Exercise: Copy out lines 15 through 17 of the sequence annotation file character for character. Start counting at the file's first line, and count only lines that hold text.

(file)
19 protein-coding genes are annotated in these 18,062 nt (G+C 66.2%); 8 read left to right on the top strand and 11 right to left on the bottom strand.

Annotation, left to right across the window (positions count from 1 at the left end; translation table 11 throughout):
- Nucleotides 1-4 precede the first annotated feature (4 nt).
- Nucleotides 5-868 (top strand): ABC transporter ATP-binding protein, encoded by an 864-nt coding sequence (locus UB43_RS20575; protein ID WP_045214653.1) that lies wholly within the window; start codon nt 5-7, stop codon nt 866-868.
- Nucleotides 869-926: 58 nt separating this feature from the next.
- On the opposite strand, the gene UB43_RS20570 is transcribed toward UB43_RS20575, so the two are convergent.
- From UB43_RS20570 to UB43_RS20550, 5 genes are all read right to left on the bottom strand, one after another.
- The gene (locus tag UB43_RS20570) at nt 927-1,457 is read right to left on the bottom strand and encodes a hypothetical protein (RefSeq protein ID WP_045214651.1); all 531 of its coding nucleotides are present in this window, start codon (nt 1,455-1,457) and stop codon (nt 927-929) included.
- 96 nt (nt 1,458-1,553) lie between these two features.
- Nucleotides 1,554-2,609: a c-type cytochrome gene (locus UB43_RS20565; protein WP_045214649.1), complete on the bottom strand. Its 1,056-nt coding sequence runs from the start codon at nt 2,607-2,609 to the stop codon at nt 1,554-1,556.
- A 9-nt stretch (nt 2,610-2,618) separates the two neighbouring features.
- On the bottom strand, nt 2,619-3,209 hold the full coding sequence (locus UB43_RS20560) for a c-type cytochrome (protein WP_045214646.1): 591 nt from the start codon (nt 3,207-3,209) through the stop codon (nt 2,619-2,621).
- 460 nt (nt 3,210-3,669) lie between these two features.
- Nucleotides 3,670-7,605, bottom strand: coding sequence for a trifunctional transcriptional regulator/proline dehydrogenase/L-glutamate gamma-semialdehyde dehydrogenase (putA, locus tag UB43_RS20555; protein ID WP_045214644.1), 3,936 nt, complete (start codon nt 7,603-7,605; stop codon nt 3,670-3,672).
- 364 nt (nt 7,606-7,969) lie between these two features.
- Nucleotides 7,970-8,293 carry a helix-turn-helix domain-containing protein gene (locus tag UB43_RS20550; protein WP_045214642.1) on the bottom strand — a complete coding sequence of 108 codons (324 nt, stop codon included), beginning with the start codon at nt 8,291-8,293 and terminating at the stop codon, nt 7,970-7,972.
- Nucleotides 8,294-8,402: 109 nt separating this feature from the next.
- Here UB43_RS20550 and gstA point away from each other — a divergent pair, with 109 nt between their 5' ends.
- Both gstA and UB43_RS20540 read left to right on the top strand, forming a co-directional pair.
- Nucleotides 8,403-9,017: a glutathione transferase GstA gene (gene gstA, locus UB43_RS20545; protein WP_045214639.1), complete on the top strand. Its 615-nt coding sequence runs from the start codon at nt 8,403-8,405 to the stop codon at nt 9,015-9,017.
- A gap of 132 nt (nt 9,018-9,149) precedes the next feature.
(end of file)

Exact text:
- 364 nt (nt 7,606-7,969) lie between these two features.
- Nucleotides 7,970-8,293 carry a helix-turn-helix domain-containing protein gene (locus tag UB43_RS20550; protein WP_045214642.1) on the bottom strand — a complete coding sequence of 108 codons (324 nt, stop codon included), beginning with the start codon at nt 8,291-8,293 and terminating at the stop codon, nt 7,970-7,972.
- Nucleotides 8,294-8,402: 109 nt separating this feature from the next.